I can't bear it. Emotional overload has hit and my systems are crashing. My eyes leak tears, constantly. The smallest kindness causes me to hiccup and fumble for a tissue. I love my daughter so much that it has rendered me incapable and thick-headed.
I have things to do. This must stop. The last time I burst into tears in a supermarket it proved to be the final confirmation of a six-month-long depression. This is not that. Granted, I am back in a supermarket -- Sainsburys seems to trigger crises for me -- but this time I have just waved Grace off on a three-day school trip and I am so apprehensive for her that I can feel the fault lines cracking along my heart.
I prepared so well in advance. I washed and ironed and packed and bought little treats and smiled and reassured and giggled along with her in excited anticipation. I tucked a letter to her inside her bag, along with contraband sweeties (It's here) This morning I brushed her hair and kissed her cheek and stood shivering beside her in the shadow of the school coach for 20 minutes, so early were we.
She is tall, my girl. Slim and elegant she is head and shoulders above her classmates. She holds herself well -- may she never adopt the embarrassed hunch of long girls waiting for a short world to catch up -- and this morning in the fizzing crowd of excited classmates she bent her head again and again to hear what was being said around her, exposing the vulnerable nape of her neck in a way that made my stomach tighten. A friend bounced up to her side and asked if they could sit together. Grace said yes, so long as she could have the window. It was agreed. Then -- suddenly -- the teachers were all there and it was a scramble to get on the bus. I hugged her and smiled and watched as she got on the coach and discovered that her friend had changed her mind and wanted to sit with someone else. Through the tinted windows of the coach I couldn't make out Grace's expression but could see only a solitary silhouette waving alongside the rows of excited couples on either side of her.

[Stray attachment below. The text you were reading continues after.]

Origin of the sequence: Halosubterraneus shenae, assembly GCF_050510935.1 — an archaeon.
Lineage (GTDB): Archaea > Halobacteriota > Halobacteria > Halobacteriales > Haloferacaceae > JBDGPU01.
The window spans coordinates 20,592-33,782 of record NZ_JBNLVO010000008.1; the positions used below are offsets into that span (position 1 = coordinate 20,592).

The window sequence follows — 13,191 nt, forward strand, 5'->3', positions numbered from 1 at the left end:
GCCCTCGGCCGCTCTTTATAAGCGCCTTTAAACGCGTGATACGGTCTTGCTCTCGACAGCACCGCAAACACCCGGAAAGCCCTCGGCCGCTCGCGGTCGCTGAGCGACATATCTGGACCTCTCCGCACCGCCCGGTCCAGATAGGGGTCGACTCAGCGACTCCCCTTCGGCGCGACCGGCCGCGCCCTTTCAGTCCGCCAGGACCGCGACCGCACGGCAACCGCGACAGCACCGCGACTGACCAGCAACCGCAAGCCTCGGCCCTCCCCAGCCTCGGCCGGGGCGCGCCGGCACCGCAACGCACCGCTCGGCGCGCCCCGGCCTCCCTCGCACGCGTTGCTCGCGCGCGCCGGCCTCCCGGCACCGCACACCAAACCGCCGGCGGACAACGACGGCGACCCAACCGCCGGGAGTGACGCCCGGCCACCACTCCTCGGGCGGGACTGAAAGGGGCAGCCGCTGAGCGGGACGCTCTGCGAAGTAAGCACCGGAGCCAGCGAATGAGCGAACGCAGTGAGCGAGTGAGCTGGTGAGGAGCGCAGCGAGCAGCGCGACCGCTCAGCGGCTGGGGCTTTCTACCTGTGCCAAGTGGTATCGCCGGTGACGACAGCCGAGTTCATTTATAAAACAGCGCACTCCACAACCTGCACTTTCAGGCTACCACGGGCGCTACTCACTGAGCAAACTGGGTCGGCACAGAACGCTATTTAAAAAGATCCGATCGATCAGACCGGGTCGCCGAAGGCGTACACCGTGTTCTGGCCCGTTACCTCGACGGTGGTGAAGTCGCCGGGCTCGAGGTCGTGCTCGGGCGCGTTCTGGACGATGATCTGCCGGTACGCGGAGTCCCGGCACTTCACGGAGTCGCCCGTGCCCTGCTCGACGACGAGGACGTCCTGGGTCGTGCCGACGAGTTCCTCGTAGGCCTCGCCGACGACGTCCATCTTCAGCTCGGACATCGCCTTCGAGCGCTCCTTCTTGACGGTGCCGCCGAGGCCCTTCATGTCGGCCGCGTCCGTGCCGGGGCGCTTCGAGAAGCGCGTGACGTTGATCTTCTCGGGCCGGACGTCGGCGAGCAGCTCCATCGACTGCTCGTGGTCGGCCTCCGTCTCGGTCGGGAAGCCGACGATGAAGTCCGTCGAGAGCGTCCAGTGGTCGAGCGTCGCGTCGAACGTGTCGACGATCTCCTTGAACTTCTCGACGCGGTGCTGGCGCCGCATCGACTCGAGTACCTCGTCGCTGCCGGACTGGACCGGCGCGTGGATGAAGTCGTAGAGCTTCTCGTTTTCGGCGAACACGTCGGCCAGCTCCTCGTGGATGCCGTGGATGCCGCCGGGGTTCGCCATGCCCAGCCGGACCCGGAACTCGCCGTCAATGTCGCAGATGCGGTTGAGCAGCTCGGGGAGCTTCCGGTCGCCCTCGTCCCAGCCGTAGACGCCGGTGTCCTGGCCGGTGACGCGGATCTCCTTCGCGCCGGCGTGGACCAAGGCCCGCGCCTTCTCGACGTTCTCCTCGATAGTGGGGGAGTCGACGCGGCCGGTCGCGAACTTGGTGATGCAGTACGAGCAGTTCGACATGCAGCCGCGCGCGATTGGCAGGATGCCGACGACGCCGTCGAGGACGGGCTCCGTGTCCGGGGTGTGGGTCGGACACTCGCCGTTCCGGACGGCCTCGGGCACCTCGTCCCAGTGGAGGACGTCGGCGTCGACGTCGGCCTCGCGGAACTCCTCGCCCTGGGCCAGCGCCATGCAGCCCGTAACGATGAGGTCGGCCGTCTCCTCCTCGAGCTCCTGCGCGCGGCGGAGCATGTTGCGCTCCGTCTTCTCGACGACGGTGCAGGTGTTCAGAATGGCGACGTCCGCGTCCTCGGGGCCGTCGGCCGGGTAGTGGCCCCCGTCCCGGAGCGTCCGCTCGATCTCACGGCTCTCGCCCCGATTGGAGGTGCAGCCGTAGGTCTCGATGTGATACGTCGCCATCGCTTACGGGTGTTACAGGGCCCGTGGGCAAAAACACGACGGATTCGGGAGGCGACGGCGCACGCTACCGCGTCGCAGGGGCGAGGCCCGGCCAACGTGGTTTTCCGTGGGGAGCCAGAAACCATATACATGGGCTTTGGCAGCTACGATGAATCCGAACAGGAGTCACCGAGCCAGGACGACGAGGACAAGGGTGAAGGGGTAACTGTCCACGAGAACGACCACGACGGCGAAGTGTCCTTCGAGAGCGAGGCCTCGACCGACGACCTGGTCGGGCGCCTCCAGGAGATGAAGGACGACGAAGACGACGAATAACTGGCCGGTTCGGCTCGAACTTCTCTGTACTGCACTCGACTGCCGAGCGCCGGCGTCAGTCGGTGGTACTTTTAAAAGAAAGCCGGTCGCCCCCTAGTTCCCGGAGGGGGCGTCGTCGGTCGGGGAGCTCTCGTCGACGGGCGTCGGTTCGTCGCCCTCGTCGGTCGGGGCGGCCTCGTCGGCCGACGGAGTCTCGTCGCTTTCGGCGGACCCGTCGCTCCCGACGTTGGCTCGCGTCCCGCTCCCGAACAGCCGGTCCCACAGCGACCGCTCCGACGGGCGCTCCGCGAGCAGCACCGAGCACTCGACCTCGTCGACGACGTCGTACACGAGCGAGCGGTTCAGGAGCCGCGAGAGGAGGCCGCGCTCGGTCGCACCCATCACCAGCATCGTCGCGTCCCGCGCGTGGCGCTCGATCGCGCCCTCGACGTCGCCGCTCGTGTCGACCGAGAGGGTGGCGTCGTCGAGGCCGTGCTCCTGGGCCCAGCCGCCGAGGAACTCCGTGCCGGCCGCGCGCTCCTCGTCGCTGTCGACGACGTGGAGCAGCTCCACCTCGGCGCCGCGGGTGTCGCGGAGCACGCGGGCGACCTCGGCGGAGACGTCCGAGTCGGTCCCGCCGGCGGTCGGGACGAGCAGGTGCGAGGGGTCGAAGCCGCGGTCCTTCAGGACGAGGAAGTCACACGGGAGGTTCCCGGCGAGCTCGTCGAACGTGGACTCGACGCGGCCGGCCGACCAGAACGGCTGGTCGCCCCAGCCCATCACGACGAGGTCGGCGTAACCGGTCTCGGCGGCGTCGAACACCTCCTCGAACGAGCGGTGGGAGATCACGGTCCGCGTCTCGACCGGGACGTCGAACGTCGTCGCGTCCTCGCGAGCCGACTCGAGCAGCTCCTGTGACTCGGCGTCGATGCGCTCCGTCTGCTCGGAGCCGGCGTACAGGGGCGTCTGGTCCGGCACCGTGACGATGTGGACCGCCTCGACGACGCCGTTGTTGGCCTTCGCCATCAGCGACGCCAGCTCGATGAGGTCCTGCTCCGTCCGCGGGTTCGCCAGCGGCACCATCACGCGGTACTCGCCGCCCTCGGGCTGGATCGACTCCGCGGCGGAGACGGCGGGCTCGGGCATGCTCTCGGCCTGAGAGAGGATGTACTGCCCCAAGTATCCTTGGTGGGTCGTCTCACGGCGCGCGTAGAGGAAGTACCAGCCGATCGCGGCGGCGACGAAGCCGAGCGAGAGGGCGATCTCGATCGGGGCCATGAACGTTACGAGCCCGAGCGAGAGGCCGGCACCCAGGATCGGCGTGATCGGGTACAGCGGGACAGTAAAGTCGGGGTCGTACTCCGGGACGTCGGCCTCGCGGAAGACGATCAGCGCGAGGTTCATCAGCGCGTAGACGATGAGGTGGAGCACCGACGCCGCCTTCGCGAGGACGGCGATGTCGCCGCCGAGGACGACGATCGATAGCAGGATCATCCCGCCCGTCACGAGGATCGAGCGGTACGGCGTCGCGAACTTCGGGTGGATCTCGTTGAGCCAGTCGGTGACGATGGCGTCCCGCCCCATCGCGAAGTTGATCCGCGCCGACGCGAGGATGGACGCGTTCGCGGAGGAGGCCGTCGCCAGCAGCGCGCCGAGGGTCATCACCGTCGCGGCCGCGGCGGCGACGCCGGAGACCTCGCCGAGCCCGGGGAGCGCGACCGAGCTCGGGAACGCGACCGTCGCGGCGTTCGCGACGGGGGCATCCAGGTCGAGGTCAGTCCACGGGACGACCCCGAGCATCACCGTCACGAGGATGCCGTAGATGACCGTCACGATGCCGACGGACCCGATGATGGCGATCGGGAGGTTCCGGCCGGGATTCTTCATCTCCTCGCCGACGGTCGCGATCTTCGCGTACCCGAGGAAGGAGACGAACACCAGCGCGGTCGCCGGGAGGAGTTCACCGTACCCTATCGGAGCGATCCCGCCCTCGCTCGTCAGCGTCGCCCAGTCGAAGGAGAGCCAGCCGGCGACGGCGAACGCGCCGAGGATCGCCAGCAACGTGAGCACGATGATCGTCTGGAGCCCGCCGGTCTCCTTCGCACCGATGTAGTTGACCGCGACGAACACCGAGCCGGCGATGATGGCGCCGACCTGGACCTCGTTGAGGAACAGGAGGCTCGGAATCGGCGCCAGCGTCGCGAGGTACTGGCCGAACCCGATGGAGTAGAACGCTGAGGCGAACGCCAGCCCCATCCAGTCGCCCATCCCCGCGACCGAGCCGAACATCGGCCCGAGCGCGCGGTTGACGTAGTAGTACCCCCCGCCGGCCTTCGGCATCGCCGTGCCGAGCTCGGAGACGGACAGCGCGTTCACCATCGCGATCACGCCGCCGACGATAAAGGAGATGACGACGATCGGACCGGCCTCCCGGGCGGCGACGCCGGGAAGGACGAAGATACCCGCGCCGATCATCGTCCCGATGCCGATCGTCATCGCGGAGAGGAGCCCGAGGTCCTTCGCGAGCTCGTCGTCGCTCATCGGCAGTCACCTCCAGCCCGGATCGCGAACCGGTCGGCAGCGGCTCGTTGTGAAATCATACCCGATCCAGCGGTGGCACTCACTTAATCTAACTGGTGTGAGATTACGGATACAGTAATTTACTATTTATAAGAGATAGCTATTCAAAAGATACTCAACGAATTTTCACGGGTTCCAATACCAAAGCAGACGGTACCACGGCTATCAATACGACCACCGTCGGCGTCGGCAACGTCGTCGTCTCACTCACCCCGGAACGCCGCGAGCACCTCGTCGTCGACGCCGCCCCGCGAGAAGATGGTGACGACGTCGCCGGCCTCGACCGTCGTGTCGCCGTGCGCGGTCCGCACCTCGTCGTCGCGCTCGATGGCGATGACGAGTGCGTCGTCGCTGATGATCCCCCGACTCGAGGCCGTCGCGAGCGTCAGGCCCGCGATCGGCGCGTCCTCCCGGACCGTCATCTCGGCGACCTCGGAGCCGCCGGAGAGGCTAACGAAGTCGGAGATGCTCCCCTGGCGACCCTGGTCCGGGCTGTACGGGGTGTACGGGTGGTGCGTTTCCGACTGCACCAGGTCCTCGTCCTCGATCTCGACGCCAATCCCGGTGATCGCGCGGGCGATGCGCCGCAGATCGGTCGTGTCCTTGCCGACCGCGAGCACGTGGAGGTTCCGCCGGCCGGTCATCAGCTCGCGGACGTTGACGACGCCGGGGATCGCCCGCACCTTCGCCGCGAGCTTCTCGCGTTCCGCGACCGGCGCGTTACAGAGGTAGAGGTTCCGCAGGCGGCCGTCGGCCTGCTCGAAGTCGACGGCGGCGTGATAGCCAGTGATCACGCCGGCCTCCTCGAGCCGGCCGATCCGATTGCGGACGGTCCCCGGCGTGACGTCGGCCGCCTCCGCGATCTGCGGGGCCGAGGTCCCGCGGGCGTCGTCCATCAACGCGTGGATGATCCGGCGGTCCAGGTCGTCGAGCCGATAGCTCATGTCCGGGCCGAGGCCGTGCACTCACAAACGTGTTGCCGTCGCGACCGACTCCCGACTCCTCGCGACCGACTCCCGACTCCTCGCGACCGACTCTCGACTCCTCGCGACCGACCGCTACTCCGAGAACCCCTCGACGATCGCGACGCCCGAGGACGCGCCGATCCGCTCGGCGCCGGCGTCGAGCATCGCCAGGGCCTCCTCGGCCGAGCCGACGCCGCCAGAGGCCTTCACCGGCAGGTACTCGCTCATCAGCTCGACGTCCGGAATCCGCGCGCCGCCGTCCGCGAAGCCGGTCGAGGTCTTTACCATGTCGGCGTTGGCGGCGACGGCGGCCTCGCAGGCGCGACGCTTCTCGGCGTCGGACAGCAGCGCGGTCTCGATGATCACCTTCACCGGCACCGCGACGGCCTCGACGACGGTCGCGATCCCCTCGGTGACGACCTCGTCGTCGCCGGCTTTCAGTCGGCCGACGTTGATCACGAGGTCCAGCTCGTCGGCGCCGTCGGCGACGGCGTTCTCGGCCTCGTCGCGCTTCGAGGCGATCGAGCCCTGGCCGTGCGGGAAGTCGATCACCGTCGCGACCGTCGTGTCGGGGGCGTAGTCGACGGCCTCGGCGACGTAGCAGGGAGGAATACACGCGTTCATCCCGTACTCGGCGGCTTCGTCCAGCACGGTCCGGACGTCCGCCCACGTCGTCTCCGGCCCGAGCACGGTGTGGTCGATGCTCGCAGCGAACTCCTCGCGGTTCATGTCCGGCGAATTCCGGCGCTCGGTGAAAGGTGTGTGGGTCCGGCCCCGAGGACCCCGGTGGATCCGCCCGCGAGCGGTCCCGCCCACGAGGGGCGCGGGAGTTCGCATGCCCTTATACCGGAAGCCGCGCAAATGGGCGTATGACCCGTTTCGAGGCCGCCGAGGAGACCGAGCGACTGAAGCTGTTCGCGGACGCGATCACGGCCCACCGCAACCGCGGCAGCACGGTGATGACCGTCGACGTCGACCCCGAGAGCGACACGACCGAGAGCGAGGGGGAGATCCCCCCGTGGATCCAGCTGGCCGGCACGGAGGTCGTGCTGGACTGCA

I blew kisses and mimed hugs and mouthed: "Never mind. It's ok" and forced a bright smile as the teacher went to sit with her instead. The coach pulled off and I turned away in grief.
This is ridiculous. I know this is ridiculous. She will be caught up in the events of the next three days at the outward bound centre and she will come home with long, rambling tales and an unused toothbrush and mud on the knees of all her trousers.
If only she would come home with a chum, a little soulmate to understand her and hold her hand and be trusted with her heart.
When Grace was ten months old and I was returning to work I would have to leave early in the mornings before she was awake. I would sit in the back seat of the taxi carrying me into the city and away from her and I would cry with the loneliness of leaving her and the worry of how she would learn to make her place without me. I thought it would get better and I would get stronger.
This weekend I trained for the half-marathon that is now only 4 weeks away. I was staying with my parents, on the edge of the Peak District. My father had mapped a ten mile route and accompanied me on his bike. I had a cold and within five minutes of starting felt an ache in my chest and down my throat and into my ears. The road wound uphill and across the moors. Blasted by the wind and assaulted by each gradient I spent an hour and forty-five minutes sobbing quietly behind an expression I kept as neutral as I could while I willed it to be over.
Grace is not a marathon or an endurance event. She is the bright finish line and the cheering smiles at the end and I will keep going for her.